Statement of CFA’s Carol Tucker Foreman: Bush Administration Stalls Action on BSE Feed Protection Until The Last Mad Cow Comes Home
FOR IMMEDIATE RELEASE
July 9, 2004
Chris Waldrop, 202.797.8551
On January 26, 2004 Secretary of Health and Human Services Tommy Thompson stated, "Today's actions will make strong public health protections against BSE even stronger…we must never be satisfied with the status quo…this is the time to make sure the public is protected to the greatest extent possible."
Or maybe it's not. The Bush Administration has reneged on its pledge to take additional steps to protect human and animal health from BSE. Action that was urgent in January has become action that can be delayed until the last mad cow comes home. FDA initially felt it was important to address the weaknesses in their BSE protection system by issuing interim final rules. These rules would be in effect during any comment period. They have now reversed field and issued an announcement that some day they intend to propose rules that may in the future actually go into effect.
Since the first proposed rules to improve protection against feed contamination with BSE have sat on the shelf since 2002, the feed and meat industries can be assured they will not be inconvenienced during an election year. The Bush Administration has effectively said 'If it troubles our campaign contributors, let the public health be damned.'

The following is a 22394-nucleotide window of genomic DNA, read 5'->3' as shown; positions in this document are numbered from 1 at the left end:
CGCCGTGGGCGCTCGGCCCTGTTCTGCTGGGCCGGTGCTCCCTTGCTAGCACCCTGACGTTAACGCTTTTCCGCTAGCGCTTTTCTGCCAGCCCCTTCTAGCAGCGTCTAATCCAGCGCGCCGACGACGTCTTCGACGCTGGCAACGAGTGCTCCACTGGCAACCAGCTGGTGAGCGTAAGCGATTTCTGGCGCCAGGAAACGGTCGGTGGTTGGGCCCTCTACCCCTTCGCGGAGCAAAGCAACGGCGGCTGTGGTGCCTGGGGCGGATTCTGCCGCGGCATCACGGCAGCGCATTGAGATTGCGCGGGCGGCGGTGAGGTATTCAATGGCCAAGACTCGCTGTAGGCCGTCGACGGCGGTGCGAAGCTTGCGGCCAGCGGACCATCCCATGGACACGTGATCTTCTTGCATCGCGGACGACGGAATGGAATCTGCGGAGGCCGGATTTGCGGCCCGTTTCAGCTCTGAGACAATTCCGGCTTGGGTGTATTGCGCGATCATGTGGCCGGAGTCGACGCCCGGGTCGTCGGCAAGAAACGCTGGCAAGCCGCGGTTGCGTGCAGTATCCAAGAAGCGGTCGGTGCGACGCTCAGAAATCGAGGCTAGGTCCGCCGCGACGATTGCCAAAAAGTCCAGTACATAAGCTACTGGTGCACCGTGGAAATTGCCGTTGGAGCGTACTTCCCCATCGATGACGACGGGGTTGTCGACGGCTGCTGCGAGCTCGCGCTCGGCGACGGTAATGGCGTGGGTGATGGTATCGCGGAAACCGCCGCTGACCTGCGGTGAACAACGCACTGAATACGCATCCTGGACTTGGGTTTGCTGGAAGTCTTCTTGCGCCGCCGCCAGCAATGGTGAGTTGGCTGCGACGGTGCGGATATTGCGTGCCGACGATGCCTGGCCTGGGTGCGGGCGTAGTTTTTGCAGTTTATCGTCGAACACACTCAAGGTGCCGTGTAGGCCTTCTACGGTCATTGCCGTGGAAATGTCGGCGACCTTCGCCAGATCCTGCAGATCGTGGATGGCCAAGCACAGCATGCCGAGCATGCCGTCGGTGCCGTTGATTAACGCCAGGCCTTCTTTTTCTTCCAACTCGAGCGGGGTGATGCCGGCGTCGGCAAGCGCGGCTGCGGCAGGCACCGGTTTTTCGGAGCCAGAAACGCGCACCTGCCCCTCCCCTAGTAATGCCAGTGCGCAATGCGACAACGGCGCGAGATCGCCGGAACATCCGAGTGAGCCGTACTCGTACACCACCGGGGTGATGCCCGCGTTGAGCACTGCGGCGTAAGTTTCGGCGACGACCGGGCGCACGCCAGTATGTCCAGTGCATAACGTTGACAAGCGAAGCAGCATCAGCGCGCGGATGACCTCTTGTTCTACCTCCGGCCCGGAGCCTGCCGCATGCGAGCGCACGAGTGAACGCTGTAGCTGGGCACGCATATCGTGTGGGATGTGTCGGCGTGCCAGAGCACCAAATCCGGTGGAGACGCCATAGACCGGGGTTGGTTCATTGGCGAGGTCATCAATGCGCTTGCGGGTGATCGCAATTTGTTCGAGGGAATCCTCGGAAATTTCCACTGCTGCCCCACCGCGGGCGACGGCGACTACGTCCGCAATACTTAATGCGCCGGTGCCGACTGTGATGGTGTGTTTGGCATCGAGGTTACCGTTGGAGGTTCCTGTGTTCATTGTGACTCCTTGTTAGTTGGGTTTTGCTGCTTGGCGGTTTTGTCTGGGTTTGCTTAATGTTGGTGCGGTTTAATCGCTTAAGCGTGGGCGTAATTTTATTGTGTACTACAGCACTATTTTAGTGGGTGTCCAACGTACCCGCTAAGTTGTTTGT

The Bush Administration has repeatedly stated that U.S. citizens have nothing to fear because the U.S. instituted early and effective protections against feed contamination. Therefore, any BSE infection in the country would be self-limiting. However, in January the Secretary of Health and Human Services acknowledged the need for additional protection. It is these protections that have now been shelved for the foreseeable future. If the feed ban is not as protective as asserted, then the public and animal health are not as safe as the Administration has argued.
For the foreseeable future, calves can still be fed cows' blood. Cows can consume poultry waste that may contain poultry feces and spilled feed that may be infected with the BSE agent. Cows consuming these products may become infected and subsequently infect humans. While the risk of human disease is small, the results of vCJD are catastrophic. The disease is always fatal. The decision to delay is inexplicable and irresponsible.
The Consumer Federation of America is a non-profit association of 300 consumer groups, representing more than 50 million Americans, that seeks to advance the consumer interest through research, education and advocacy. Carol Tucker Foreman is the Director of CFA's Food Policy Institute.